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In This Issue
 Sparklers high and low Bubbly is almost always celebratory, but it's not always Champagne. Here's why.
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 Two memorable bubblies
Champagne H. Billiot Brut Rosé is a great rosé Champagne, priced to match. The Spanish Marques de Gelida Cava is a decent bubbly for one-third the price. You pay your money and make your choice.
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Sparklers high and low

With the possible exception of a warm, slightly bibulous rendition of "Auld Lang Syne," there's hardly a sound more symbolic of New Year's Eve than the festive pop of a Champagne cork.

But when you toast your friends and loved ones with a glass of bubbly on Sunday night, here's something to think about: A lot of Champagne isn't really Champagne.

By tradition and, in much of the world, by law, the word "Champagne" is strictly reserved for the sparkling wines produced in the Champagne region of France. Champagne's naming rights were written into international law during the 1920s, but the U.S. was under Prohibition in those days and the sale of all alcoholic beverages was forbidden, so the U.S. didn't participate in the treaty. After Repeal, major U.S. wine makers lobbied Congress to keep hands off so they could legally continue to use the name on domestic sparkling wine.

Only in the past few years has the U.S. finally joined the international agreement, so the C-word will now disappear from new lines of bubbly. But older labels are "grandfathered," so familiar labels like Gallo's André and Brown-Forman's Korbel will continue to bear "Champagne" on the label.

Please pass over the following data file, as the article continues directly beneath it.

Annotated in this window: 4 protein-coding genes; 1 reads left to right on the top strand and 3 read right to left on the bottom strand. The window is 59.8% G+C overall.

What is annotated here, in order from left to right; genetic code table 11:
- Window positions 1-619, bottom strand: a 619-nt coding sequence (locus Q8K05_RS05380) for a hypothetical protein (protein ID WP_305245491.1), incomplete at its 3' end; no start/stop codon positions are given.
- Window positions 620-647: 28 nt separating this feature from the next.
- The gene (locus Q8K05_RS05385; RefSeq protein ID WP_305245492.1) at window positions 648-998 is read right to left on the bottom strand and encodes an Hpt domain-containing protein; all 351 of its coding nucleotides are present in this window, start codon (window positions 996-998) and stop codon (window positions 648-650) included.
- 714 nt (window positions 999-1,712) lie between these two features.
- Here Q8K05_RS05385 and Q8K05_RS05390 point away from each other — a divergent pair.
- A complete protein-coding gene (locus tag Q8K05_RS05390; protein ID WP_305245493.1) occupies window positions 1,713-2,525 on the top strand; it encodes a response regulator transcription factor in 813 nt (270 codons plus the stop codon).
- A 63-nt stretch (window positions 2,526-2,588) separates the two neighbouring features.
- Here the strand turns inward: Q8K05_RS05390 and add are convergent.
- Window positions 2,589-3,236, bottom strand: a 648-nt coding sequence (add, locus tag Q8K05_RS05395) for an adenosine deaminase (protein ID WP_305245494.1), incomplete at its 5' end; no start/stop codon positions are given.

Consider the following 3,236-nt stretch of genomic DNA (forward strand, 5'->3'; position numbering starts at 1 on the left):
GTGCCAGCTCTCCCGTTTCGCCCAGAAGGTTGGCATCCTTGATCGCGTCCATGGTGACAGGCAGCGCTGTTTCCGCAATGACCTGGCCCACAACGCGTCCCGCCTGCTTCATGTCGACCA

Most other countries have long since given up the fight and use alternative terms such as "Sekt" in Germany, "Cava" in Spain, "Spumante" in Italy and just-plain "sparkling wine" in English-speaking nations.

For your New Year's enjoyment (or, for that matter, for your enjoyment at any time), we thought it would be fun to present side-by-side tasting reports on two sparkling wines at significantly different price points: A true Champagne, a small-batch, artisanal all-Pinot Noir bubbly from France that cost over $50; and a decent Spanish "cava" that offers good drinking - if not the stunning quality of the $50-plus Champagne - for less than one-third that price. My tasting notes are below.

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Marques de Gelida Marques de Gelida 2001 Cava Brut Exclusive Reserva ($15)

This Spanish cava shows a clear pale brass color in the glass, with a decent stream of rather large and slow-moving bubbles. Its aromas are fresh and attractive, evoking apples and toast. Tart apple flavors carry over in its crisp and creamy mouthfeel, with a gentle hint of sweetness in the background. It's a decent sparkler, easy to enjoy, without the off flavors or tangy sweet-sour character that afflicts too many low-end bubblies. U.S. importer: Cutting Edge Selections Inc., Fairfax, Ohio.; Jorge Ordoñez Selections. (Dec. 16, 2006)

WEB LINK: The parent company, El Cep Vins, has a fact sheet on Marques de Gelida cavas here:

Find sources and prices for Marques de Gelida Cava on

H. Billiot Champagne H. Billiot Fils NV Brut Rosé ($52)

This "grower" Champagne comes from a small producer in Ambonnay, one of the top villages of the Champagne region. It's made 100 percent from black Pinot Noir grapes, which impart a pale salmon color with just a hint of rosy hue. Multiple streams of lasting pinpoint bubbles loft subtle and complex aromas that mingle apple and strawberry and a distinct hint of cocoa. Rich and rather full-bodied, crisp and tart flavors follow the nose. It finishes fresh and clean, with a lasting aftertaste of fresh apples and a citric snap. U.S. importer: Michael Skurnik Wines, Syosset, N.Y.; A Terry Theise Estate Selection. (Dec. 16, 2006)

WEB LINK: Here's an importer's fact sheet on H. Billiot Fils:

Find sources and prices for H. Billiot Fils on

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Wednesday, Dec. 27, 2006
Copyright 2006 by Robin Garr. All rights reserved.

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